Couple opens mixed martial arts gym in Dillon |

Couple opens mixed martial arts gym in Dillon

Kathryn Corazzelli
Summit Daily News
Special to the dailyLeah Wickham and Megan Blitzer work up a sweat during a morning boot camp class at 9150 MMA, a new mixed martial arts gym in Dillon.

Mixed martial arts fighter and Summit County resident Pete Baker didn’t have a facility he could train in locally. So he opened one. 9150 MMA officially started up in Dillon last month, and offers classes like Jiu Jitsu, kickboxing, wrestling, boot camp cardio and, of course, mixed martial arts.

Wife Shani Baker said Pete was driving down to Denver daily to train, which just isn’t feasible with a 2-year-old daughter, a dog and another business, Precision Paint Services.

“We figured the demographics of (Summit County) may actually support this kind of gym,” Shani Baker said. “So we decided to open it for our own personal uses and to fill a spot. This is his true passion – he would like to make his living completely doing this type of thing.”

Mixed martial arts is “the fastest growing sport in the world,” according to Baker. “There are gyms popping up all over the country.”

Many of these newer facilities are popping up in mountain communities, like Denver, because of the benefits of high-altitude training, she said. But most of those are only at 5,000 – 6,000-feet, so 9,150 – the gym’s altitude – has adopted the slogan of “higher altitude training.”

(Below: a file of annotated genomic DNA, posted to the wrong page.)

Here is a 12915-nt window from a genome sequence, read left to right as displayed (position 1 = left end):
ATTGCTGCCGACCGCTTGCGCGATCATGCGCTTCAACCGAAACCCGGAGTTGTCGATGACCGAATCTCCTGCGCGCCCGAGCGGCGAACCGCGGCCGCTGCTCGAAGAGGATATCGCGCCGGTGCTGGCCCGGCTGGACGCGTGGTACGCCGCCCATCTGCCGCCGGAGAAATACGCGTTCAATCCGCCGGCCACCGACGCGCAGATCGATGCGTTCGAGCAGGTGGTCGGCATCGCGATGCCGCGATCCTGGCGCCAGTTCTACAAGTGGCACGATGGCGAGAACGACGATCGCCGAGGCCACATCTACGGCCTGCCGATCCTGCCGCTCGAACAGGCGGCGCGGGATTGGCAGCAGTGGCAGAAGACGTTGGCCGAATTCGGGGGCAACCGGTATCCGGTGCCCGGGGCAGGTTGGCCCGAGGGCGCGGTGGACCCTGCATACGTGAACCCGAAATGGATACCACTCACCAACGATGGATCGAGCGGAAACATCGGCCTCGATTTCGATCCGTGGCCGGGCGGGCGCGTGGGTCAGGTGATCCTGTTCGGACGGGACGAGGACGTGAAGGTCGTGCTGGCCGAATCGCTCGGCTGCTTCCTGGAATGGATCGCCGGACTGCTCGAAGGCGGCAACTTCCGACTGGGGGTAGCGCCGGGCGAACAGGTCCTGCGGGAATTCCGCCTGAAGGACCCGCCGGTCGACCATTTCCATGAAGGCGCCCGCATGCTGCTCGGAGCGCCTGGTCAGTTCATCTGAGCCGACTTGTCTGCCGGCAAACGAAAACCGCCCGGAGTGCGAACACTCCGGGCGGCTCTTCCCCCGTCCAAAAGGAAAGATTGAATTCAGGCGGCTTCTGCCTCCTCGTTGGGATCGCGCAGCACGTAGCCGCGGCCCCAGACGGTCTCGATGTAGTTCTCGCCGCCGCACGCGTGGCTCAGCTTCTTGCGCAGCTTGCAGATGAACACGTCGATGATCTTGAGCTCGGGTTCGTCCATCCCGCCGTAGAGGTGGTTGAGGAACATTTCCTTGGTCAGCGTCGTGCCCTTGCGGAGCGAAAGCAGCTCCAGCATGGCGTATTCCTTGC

The gym started up a few months ago in a single room, but just moved just last month to its larger and official location in the Dillon Center. Shani said everything is about 90 percent up-and-running – there are still a few more classes they would like to add, like yoga or pilates, “to offer a more well-rounded schedule.” They also plan to eventually hold team mixed martial arts practices for people interested in amateur or professional fighting.

Right now, Baker said the morning boot camp class has proven popular for people not as interested in the fighting aspect.

“It’s all boxing and kickboxing; a lot of cardio and strength training,” Baker said. “You’re actually putting on gloves and hitting the bag, but he’s not teaching technique so much as trying to get a solid workout for people.”

But, if someone is interested in the more technical classes like jiu jitsu, mixed martial arts or muay thai kickboxing, Baker said the boot camp is a good starting point for getting in shape.

As an opening special, the gym is currently offering a free week trial so people can try as many classes as they want over the course of a week. Baker said the long-trial period, as opposed to just one session like most establishments offer, should give participants a “true feel if it’s somewhere they want to be.”

Baker herself is just starting to take her husband’s classes. She “grew up in a traditional fitness gym” and is now experiencing Pete’s form of fitness for the first time.

“They’re really fun,” Baker said. “I can’t believe I waited this long to get into it.”

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